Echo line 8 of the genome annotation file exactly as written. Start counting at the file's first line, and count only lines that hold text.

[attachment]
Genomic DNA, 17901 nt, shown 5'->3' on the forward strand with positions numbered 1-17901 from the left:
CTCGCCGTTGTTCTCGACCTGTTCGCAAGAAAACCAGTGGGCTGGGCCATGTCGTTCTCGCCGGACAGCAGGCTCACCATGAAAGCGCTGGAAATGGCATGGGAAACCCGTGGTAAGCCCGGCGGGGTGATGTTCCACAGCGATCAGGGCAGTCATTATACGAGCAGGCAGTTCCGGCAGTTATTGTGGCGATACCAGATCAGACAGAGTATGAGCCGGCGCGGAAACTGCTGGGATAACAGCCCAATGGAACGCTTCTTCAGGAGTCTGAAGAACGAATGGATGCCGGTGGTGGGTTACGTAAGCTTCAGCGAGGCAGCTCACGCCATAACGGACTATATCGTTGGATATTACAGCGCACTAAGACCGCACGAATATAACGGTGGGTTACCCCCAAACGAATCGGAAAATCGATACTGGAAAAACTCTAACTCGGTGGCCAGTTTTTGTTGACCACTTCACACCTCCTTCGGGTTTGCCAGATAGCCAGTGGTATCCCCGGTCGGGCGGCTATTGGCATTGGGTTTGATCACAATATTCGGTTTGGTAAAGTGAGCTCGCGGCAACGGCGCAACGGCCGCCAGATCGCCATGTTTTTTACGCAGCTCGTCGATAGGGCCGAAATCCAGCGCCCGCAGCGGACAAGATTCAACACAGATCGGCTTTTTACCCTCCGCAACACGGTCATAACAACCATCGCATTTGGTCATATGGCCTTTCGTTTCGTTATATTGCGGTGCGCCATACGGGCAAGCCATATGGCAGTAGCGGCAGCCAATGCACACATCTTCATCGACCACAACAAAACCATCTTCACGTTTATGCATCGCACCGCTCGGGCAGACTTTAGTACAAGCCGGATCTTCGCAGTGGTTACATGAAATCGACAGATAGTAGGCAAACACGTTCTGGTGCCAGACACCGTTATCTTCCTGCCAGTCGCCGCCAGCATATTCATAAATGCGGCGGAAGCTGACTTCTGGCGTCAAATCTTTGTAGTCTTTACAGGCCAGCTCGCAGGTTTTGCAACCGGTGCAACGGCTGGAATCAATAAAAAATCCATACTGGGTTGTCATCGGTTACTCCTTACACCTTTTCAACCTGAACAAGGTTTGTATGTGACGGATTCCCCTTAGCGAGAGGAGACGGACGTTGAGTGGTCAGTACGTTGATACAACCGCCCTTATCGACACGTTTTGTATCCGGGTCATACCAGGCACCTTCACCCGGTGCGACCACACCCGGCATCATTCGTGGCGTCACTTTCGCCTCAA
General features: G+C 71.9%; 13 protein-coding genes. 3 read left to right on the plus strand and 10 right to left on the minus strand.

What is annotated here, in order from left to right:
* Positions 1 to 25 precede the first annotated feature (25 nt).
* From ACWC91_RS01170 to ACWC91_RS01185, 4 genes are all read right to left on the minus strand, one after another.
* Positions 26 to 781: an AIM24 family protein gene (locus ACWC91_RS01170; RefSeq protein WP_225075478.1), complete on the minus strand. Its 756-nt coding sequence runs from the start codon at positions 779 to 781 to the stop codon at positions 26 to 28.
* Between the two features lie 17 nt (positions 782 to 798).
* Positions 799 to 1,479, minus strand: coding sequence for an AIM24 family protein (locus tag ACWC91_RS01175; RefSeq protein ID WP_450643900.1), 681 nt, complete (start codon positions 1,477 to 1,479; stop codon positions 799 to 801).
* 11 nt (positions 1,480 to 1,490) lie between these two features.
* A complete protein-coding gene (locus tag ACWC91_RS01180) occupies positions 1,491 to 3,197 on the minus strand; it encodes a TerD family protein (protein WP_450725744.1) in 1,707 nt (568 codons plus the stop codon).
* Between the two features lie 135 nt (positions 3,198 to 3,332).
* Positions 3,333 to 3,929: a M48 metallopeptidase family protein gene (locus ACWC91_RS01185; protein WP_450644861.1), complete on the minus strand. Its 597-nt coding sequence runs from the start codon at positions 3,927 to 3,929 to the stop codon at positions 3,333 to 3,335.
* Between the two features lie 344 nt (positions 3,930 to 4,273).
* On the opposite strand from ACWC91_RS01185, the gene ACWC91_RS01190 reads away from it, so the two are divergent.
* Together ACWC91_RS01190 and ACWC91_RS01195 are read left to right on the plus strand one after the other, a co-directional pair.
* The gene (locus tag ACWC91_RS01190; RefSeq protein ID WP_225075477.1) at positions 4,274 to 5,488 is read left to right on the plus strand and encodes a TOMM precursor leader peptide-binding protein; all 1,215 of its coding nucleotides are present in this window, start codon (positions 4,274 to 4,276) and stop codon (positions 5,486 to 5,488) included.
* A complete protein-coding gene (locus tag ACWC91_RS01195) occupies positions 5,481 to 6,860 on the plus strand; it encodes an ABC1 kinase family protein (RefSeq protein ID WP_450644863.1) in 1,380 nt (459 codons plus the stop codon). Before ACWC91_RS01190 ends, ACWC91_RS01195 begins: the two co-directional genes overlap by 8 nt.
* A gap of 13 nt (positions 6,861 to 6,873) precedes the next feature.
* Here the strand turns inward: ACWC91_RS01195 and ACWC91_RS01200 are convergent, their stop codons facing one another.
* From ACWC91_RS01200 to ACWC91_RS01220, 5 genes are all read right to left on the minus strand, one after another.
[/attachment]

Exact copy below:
* Between the two features lie 17 nt (positions 782 to 798).